Los Angeles is a village of contradictions. The second largest “city” in the States is a collection of small towns, villages emboldened by their own unique characters and norms.
I feel empowered to do anything here, but pressured as well to orient myself to prioritize certain values.
I feel small and closed off, but the city is buzzing.
There is so much to do, but I struggle to pick anything.
I love it, for its optimistic sunlight, but feel frustrated for the sunken people whose dreams are broken here.
When you least expect it, around a banal street corner, will be a tremendous vista bathed in afternoon light, showing off Griffith Observatory and the Hollywood sign. At times like that, you wonder, do I really live here? But as you wonder this, you stand next to an overturned trash can, litter exploded from the can and empty McDonald’s cups and napkins sprawled all over the sidewalk.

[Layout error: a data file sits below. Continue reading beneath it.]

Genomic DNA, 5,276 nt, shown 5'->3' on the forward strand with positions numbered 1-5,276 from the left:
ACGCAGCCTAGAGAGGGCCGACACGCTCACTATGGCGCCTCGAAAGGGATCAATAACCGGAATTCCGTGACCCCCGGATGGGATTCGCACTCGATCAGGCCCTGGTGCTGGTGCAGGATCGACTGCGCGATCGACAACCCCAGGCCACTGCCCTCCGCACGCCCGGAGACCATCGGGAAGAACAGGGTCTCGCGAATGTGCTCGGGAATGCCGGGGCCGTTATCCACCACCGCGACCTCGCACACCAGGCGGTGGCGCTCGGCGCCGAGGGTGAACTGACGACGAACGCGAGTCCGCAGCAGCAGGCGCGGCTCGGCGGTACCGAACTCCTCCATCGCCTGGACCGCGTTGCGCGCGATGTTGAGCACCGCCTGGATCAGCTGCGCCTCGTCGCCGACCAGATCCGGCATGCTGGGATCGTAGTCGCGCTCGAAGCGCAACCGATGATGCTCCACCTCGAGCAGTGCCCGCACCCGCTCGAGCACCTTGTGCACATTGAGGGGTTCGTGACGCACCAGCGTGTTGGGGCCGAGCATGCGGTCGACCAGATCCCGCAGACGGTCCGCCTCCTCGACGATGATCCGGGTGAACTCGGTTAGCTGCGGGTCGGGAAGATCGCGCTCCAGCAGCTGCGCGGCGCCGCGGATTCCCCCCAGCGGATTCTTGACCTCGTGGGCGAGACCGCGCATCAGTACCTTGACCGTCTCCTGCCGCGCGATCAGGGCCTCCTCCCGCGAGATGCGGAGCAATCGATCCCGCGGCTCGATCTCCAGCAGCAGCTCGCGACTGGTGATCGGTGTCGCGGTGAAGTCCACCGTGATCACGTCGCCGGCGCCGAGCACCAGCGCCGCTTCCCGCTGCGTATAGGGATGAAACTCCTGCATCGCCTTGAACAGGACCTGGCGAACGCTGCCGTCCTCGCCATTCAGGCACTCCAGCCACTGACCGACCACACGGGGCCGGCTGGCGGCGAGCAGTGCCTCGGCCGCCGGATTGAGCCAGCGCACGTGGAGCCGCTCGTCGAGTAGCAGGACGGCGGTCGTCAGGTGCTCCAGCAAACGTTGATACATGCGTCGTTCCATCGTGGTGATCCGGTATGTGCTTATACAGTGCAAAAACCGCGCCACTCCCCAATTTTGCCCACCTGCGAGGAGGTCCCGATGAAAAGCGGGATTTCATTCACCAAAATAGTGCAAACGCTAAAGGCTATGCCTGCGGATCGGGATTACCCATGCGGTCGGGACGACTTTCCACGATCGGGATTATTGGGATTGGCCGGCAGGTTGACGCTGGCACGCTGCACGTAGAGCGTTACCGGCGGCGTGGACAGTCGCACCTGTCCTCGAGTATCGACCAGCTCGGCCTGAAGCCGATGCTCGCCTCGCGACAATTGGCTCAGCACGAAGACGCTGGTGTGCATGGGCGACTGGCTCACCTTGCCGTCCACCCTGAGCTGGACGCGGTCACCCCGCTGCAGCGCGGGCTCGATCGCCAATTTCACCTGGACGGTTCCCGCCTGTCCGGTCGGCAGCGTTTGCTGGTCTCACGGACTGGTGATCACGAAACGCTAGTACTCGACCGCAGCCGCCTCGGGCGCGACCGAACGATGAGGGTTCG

People are so beautiful. Women without an ounce of fat on them, and dads that could double as college students in the next coming-of-age Hollywood flick. It’s antagonizing for the regular folk, who go to the 9 to 5s and gawk at it all.
It’s this untamed expanse, hills that rise so severely that even the most enterprising home builders do not dare touch it. But there are cliffs that people are desperate to claim, a view that is too good to pass up the inconvenience of having your house hanging off a hill, in view of everyone below.
It’s energizing and soul-crushing. The rainbow of culture only to have it segmented. The glitz of upper class echelons and the depths of overturned lives, living in tent cities.
I don’t know how I see it, and I am unsure if it’s good for me. It says, look at me, but also I don’t care. I am mesmerized.